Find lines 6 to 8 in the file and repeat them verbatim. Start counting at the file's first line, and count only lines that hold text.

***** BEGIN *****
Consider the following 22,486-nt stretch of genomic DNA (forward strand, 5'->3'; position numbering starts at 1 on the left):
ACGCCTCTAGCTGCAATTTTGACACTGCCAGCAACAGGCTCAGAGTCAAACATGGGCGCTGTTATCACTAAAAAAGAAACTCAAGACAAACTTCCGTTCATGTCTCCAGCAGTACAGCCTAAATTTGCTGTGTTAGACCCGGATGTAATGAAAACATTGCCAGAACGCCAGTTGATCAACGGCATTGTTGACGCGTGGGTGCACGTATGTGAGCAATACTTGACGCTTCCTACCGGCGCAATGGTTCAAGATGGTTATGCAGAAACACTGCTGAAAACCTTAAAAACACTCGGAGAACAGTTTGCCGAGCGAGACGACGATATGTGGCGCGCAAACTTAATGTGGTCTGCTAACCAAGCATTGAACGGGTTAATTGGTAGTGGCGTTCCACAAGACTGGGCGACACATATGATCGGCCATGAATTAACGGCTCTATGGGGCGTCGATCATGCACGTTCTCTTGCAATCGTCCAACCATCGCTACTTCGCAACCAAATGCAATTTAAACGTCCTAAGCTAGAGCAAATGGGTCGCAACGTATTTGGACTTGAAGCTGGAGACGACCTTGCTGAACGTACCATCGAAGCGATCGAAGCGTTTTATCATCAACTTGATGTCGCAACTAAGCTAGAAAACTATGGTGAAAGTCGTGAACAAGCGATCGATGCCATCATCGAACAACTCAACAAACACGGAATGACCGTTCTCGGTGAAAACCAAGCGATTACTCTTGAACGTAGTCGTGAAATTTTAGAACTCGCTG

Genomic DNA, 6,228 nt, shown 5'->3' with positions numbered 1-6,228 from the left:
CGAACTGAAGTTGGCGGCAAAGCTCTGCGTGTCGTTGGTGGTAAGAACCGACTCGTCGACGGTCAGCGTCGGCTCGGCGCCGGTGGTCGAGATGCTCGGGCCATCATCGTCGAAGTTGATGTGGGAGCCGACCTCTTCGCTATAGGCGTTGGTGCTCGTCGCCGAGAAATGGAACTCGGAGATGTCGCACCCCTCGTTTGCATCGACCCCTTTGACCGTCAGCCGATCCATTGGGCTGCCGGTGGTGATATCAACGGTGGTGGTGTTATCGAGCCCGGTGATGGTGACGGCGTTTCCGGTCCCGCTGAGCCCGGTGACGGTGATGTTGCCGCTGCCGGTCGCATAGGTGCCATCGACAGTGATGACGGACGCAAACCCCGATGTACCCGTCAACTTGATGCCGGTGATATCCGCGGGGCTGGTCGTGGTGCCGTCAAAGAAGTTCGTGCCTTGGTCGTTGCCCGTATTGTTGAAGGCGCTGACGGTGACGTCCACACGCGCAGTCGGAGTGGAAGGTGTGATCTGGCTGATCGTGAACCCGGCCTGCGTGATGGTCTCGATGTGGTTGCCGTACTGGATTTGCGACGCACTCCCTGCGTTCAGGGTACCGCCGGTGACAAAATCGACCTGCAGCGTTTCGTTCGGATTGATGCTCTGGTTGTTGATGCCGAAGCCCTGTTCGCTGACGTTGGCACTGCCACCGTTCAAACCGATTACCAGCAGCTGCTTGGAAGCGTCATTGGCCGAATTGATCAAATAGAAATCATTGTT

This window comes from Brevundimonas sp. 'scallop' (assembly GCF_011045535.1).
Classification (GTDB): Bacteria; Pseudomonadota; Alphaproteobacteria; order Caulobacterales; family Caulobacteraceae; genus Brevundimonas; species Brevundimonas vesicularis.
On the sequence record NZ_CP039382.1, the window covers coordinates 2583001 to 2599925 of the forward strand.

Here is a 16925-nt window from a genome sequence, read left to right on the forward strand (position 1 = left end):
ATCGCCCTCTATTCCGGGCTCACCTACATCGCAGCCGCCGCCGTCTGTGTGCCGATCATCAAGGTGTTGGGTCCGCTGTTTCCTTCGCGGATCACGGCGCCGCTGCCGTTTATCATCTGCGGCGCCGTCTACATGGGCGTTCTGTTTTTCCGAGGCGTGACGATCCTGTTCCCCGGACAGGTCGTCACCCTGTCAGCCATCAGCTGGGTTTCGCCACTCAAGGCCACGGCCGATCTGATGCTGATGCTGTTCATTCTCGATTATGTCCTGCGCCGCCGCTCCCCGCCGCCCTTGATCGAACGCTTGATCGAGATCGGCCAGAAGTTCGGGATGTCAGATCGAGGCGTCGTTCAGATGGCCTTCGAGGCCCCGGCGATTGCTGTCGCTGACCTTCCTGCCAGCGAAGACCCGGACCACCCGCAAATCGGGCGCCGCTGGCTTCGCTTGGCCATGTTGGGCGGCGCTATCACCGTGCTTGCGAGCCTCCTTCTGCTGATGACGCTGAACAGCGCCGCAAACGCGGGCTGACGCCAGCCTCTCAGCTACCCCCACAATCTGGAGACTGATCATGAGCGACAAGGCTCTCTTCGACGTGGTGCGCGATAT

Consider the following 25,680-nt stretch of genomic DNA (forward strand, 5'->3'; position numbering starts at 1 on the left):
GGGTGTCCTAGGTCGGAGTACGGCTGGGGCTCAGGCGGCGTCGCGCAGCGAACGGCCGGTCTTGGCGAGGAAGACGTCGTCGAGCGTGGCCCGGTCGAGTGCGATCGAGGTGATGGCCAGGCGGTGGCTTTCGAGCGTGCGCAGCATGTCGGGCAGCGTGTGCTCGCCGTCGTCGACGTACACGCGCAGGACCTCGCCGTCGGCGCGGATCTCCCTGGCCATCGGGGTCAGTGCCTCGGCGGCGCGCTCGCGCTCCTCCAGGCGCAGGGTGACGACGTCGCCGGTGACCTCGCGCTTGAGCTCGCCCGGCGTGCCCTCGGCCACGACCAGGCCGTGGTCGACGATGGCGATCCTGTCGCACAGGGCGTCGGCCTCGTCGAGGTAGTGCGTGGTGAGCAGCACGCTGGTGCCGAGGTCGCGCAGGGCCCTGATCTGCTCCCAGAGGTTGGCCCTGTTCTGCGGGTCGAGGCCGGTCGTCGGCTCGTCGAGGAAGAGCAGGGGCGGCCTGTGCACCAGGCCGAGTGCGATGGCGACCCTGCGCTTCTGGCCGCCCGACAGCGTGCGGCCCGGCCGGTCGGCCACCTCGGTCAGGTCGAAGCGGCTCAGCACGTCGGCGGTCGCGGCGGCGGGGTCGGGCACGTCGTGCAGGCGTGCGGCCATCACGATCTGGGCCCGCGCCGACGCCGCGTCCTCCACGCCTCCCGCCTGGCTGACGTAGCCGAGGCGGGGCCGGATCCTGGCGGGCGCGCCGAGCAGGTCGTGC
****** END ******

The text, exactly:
Classification (GTDB): Bacteria; Pseudomonadota; Alphaproteobacteria; order Caulobacterales; family Caulobacteraceae; genus Brevundimonas; species Brevundimonas vesicularis.
On the sequence record NZ_CP039382.1, the window covers coordinates 2583001 to 2599925 of the forward strand.

Here is a 16925-nt window from a genome sequence, read left to right on the forward strand (position 1 = left end):